Federal Bureau of Investigation (FBI) surveillance photograph of James Ida.

James Ida also known as "Little Guy" (born 1940) is a New York mobster and former consigliere of the Genovese crime family.

James was born to first generation immigrants from Lombardy, Italy. Growing up in the Little Italy neighborhood of Manhattan, New York, Ida was inducted into the Genovese crime family in the late 1970s. Ida was placed in the Little Italy based crew of captain Matthew "Matty the Horse" Ianniello, frequently serving as Ianniello's bodyguard and chauffeur. Ida's younger brother Joseph also servied in Ianniello's crew.

Racketeering in Little Italy[edit | edit source]

In 1988, after Ianniello was convicted on federal racketeering charges, Ida took over the Ianniello crew. In 1991, after consigliere Louis Manna was convicted of federal racketeering charges, Ida became the official consigliere of the Genovese family. When boss Vincent Gigante and underboss Venero Mangano went to prison, Ida handled the day-to-day functions of the Genovese family with acting boss Liborio Bellomo. Ida also oversaw rackets involving the Mason Tenders Union and the San Gennaro Feast in Little Italy.

Each vendor working at the Feast had to pay tribute to the Genovese family.[1] Ida helped oversee the collection of rents from some 400 vendors. While the mob typically demanded $4,000 a booth, the society running the festival would report to city officials that booth vendors had paid only $1,000 or so each. The city would then assess each vendor a 25 percent permit fee based on this rent. The end result was that the city and charities received very little money.[2]

Ida also owned a social club in Little Italy that he used for family business. However, in 1990, capo James Messera was sent to prison based partly on conversations recorded by law enforcement at the club. Ida soon switched to conducting business on walks through the neighborhood and meetings in diners and parks. To counter Ida's new strategy, Federal investigators in 1994 obtained warrants for use of roving bugs and were able to intercept six Ida's conversations with family members and union associates

Protection for LaToya Jackson[edit | edit source]

In 1994, Ida was involved in the extortion of money from singer LaToya Jackson. According to the FBI, Jackson's husband Gordon was paying the Genovese family $1,000 per month for the use of Genovese soldier John Schenone as a "bodyguard" whenever the singer visited New York. Schenone would then present the checks to Ida. On one occasion, the FBI recorded Ida angrily complaining to Schenone about receiving a bad check from the Jacksons.[3]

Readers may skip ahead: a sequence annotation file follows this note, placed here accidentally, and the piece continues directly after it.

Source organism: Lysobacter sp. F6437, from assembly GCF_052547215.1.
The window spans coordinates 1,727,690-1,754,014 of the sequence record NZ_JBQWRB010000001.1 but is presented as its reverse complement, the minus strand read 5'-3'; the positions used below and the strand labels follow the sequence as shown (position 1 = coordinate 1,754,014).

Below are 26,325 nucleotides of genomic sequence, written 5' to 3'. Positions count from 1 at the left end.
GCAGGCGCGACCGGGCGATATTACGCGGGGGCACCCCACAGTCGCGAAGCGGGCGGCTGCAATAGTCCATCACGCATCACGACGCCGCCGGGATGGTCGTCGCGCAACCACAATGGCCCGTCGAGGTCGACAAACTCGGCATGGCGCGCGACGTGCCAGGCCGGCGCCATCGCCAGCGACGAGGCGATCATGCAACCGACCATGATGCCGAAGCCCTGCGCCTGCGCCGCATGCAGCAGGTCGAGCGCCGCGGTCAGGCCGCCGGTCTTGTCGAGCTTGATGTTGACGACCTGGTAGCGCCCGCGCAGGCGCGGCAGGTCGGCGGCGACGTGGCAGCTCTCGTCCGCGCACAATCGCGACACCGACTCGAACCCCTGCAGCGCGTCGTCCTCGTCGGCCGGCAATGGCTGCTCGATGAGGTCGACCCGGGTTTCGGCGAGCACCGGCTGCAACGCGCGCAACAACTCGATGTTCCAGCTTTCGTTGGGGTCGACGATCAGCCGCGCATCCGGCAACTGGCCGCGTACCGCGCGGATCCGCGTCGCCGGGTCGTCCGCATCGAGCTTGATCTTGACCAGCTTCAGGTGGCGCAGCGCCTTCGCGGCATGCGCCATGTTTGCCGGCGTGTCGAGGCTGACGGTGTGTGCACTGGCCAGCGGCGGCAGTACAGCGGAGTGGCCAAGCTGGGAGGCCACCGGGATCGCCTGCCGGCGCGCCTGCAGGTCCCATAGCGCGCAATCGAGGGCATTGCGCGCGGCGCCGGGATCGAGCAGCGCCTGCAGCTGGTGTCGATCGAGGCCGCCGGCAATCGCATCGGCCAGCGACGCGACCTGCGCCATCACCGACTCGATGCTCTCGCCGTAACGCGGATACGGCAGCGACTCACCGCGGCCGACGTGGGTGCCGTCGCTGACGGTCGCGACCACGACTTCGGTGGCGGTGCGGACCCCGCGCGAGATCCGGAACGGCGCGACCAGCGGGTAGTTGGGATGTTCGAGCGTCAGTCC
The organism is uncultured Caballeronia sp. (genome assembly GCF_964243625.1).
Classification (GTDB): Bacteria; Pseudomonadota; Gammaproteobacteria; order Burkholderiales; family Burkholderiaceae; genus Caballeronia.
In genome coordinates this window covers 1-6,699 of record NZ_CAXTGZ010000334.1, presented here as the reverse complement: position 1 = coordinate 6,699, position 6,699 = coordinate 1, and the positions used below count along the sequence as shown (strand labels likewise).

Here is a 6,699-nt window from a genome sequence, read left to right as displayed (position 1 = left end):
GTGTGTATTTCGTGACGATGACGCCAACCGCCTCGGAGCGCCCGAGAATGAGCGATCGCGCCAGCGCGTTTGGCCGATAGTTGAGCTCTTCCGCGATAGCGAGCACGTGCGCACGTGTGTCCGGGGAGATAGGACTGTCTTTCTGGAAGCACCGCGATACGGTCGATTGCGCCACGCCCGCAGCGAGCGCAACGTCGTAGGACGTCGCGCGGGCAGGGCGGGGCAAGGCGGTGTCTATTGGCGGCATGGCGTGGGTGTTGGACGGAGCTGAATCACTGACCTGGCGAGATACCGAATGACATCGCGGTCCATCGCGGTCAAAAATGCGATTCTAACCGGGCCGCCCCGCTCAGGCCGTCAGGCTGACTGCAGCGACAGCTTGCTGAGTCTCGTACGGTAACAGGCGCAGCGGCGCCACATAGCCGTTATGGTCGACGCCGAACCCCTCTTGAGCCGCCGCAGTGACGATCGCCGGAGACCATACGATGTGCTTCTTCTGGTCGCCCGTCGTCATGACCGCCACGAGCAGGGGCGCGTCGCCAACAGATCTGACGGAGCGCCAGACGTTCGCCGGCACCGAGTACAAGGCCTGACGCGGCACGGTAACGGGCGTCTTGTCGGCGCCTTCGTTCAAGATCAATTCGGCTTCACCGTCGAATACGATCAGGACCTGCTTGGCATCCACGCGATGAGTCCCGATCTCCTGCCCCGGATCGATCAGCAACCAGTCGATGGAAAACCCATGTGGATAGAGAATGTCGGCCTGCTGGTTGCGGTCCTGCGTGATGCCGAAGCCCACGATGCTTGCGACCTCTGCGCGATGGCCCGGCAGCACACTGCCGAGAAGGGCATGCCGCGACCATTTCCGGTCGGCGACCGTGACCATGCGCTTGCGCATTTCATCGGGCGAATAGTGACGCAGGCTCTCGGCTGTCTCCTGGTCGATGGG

Prison[edit | edit source]

In June 1996, Ida and 19 other Genovese members and associates were charged with violating the Racketeer Influenced and Corrupt Organizations Act (RICO). The government offered Ida a 15-year plea deal in exchange for cooperation, but Ida refused it. However, fellow mobster Bellomo accepted a plea agreement, reportedly enraging Ida. The FBI was sufficiently concerned about the threat to notify Bellomo's lawyer and to place Bellomo in solitary confinement in jail during the trial.[4]

On April 24, 1997, after an eight-week trial, Ida was convicted of the 1988 DiLorenzo murder, the conspiracies to murder Ralph DeSimone in 1991 and Dominic Tucci in 1995, and racketeering charges involving the San Gennaro Feast.[5] Ida received a life prison sentence.[1] After Ida's imprisonment, former capo Ianniello retook control of Ida's Little Italy crew.

As of March 2012, Ida is serving life without parole at the Federal Correctional Institution (FCI) Otisville, a medium security facility in New York.[6]

Further reading[edit | edit source]

  • Jacobs, James B., Coleen Friel and Robert Radick. Gotham Unbound: How New York City Was Liberated from the Grip of Organized Crime. New York: NYU Press, 1999. ISBN 0-8147-4247-5
  • Jacobs, James B., Christopher Panarella and Jay Worthington. Busting the Mob: The United States vs. Cosa Nostra. New York: NYU Press, 1994. ISBN 0-8147-4230-0
  • Raab, Selwyn. Five Families: The Rise, Decline, and Resurgence of America's Most Powerful Mafia Empires. New York: St. Martin Press, 2005. ISBN 0-312-30094-8
  • Theoharis, Athan G. (ed.) The FBI: A Comprehensive Reference Guide. Phoenix: Oryx Press, 1999. ISBN 0-89774-991-X
  • United States. Congress. Senate. Committee on Governmental Affairs. Permanent Subcommittee on Investigations. Organized Crime: 25 Years After Valachi : Hearings Before the Permanent Subcommittee on Investigations. 1988.

External links[edit | edit source]

References[edit | edit source]

  1. 1.0 1.1 "19 indicted in blow to Genovese mob" New York Times June 12, 1996
  2. " Genovese family counselor is convicted of racketeering" New York Times April 24, 1997
  3. "THE GENOVESE FAMILY" TruTV Crime Library
  5. "Westchester Briefs" New York Times By ELSA BRENNER May 4, 1997
  6. "James Ida". Bureau of Prisons Inmate Locator. Retrieved 18 March 2012. 
Business positions
Preceded by
Louis "Bobby" Manna
Genovese crime family

Succeeded by
Lawrence Dentico

Template:Genovese crime familyTemplate:American Mafia

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